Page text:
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  • Ken Kullack

Marketing Strategy: Are you a wisher or a planner?

Updated: Jan 5, 2021

marketing challenges face by small business owners

Most entrepreneurs face the same challenges when it comes to marketing. They don't have the 1) time, 2) money or 3) knowledge to employ a marketing effort that will address their business’s needs. They find themselves stringing together marketing tactics and wondering why they're not getting results. “Let’s try social media. Everyone else is doing it.” Or, “I need a new website. Let’s set up a meeting to design one tomorrow." Trying something can be productive, but on it’s own will rarely produce the results you’re looking for.

The first thing I tell my clients is that tactical execution is important, but knowing WHY you are doing something is much more important. That means establishing goals that are based on your business challenges and creating solutions that will achieve those goals. I call this the WHY. It goes beyond the tactical and helps answer more important questions like 1) how should I grow my business organically? or 2) who are my customers and what do they really want?

I’ve gained inspiration from a quote by French writer, Antoine de Saint Exupéry:

"A goal without a plan is just a wish.”

To me, this means, if you don’t know the WHY and WHAT, you are hoping for good luck.

You are either a wisher or a planner.

So how do you develop an informed marketing plan that addresses your challenges and defines your goals?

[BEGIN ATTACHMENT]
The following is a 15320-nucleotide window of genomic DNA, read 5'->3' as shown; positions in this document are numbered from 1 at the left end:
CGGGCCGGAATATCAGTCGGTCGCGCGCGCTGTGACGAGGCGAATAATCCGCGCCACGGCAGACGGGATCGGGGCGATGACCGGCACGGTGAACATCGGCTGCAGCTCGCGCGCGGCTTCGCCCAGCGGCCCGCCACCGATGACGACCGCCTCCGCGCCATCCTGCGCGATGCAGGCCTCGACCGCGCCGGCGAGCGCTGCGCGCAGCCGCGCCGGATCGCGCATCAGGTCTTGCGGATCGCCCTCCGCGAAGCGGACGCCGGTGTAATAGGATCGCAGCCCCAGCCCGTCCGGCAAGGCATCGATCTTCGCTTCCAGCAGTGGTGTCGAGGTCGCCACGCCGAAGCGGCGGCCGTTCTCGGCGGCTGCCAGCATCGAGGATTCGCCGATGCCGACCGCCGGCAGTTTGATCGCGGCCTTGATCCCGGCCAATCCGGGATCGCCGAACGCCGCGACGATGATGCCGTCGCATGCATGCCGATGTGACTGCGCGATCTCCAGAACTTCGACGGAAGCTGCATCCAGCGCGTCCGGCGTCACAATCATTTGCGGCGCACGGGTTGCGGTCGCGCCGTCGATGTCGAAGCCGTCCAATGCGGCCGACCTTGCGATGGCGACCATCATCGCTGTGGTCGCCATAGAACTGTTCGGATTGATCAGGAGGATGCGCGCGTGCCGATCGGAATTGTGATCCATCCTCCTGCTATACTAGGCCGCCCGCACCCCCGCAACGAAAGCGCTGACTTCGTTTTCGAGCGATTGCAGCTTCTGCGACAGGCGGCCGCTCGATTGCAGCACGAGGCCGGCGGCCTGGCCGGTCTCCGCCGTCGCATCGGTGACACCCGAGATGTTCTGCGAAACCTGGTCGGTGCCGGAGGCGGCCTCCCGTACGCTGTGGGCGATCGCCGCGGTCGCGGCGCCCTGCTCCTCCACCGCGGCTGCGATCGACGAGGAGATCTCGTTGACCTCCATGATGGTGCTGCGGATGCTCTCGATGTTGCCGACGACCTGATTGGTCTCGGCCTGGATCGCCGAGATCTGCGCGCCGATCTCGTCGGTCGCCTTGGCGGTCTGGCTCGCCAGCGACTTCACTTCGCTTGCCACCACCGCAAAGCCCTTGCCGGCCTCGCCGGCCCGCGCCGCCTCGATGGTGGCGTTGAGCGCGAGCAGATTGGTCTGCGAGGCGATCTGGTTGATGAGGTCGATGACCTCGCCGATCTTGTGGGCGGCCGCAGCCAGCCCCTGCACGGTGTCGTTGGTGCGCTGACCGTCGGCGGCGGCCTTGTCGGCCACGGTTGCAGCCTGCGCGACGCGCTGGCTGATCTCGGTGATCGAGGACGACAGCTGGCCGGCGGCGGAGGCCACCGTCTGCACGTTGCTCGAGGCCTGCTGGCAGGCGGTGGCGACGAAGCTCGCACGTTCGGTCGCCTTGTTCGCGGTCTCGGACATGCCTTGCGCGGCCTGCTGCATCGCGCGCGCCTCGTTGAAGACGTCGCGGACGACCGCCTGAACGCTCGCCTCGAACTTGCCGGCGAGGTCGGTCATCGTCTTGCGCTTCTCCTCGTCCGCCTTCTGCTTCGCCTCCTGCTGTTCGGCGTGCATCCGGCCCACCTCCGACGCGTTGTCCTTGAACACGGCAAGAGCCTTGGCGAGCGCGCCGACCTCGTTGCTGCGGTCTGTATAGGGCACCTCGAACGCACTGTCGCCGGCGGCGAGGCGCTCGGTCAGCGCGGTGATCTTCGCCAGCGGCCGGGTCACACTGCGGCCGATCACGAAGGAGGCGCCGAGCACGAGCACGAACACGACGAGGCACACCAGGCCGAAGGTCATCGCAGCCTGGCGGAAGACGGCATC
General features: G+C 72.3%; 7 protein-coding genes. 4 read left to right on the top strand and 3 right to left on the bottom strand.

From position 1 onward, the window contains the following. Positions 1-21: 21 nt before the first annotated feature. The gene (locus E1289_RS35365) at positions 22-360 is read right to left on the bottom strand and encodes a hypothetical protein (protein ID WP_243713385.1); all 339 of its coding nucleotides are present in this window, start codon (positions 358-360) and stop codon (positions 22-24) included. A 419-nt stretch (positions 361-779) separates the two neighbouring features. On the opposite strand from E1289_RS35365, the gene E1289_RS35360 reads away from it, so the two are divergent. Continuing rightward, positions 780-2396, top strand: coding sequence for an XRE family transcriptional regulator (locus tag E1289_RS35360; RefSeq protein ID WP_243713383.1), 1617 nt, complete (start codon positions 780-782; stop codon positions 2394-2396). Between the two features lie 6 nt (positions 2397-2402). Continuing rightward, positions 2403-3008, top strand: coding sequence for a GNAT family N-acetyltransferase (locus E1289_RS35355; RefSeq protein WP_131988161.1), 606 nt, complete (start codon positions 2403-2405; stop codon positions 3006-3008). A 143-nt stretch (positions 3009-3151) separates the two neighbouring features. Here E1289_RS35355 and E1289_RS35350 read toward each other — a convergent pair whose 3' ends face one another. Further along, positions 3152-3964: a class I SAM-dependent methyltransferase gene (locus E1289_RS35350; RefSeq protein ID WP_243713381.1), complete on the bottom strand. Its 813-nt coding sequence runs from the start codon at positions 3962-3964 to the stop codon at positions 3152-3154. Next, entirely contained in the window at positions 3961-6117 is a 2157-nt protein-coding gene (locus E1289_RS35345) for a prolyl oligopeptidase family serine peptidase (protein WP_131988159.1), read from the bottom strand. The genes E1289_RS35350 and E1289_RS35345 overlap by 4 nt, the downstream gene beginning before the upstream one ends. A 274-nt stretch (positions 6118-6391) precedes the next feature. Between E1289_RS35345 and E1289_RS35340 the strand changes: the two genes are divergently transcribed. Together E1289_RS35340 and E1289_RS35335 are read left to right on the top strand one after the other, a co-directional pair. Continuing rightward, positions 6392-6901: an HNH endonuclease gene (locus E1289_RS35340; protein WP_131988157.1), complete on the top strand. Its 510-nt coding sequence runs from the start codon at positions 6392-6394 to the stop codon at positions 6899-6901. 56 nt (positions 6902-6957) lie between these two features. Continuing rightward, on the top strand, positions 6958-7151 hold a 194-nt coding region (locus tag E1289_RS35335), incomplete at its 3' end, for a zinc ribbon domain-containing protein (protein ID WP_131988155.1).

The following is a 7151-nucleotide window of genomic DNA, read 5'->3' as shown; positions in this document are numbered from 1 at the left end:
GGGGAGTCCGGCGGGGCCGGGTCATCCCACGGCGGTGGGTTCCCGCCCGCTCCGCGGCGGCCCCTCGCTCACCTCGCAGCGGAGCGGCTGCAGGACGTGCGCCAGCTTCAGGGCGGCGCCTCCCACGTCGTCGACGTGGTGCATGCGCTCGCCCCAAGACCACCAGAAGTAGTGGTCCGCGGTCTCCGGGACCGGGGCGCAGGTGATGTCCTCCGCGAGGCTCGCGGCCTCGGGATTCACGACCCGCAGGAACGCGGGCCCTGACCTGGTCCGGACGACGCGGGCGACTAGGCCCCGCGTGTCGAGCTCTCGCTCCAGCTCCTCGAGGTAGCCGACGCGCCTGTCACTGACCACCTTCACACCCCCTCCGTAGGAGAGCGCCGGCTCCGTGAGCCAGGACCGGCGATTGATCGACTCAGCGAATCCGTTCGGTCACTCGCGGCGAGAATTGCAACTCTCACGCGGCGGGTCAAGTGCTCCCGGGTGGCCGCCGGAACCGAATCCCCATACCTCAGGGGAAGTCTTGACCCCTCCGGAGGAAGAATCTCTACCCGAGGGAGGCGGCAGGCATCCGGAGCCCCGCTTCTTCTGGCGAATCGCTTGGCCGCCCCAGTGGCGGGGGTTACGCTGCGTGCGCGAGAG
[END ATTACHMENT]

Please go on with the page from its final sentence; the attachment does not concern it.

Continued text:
It's not easy and it takes a little time, but it's worth the extra effort. Here are a few tips that will steer you in the right direction.

1. Know Your Own Business

Sounds obvious, right? But, you might not know your business as well as you think you do. To start the process, you have to really think about what your challenges are as a business and what are your strengths and weaknesses.

2. Know Your Customers

Do you truly know what motivates your customers? Do you know what their pain points are? Have you put them at the middle of everything that you do? My strong advice is to learn everything you can about your customers. It helps to create target personas that put a face and a name to who they are, what motivates them and how they relate to your brand. This will make you deliberately think about with whom you are trying to develop a relationship.

3. Know Your Competitors

Lastly, you need to look at who your competitors are and determine what it is they do better than you and what you do better than them. This will then help align where your position is in the category and define the best opportunities to grow your business.

In Conclusion...

Once you've thoroughly thought about your own business and brand, your customers and your competitors, you will go beyond just wishing and be prepared to define your goals and develop a plan that will provide solutions to address your challenges.

If you are interested in taking this approach and don't have the time to start it yourself, you can CONTACT US and we'll get you started on your own exploration.

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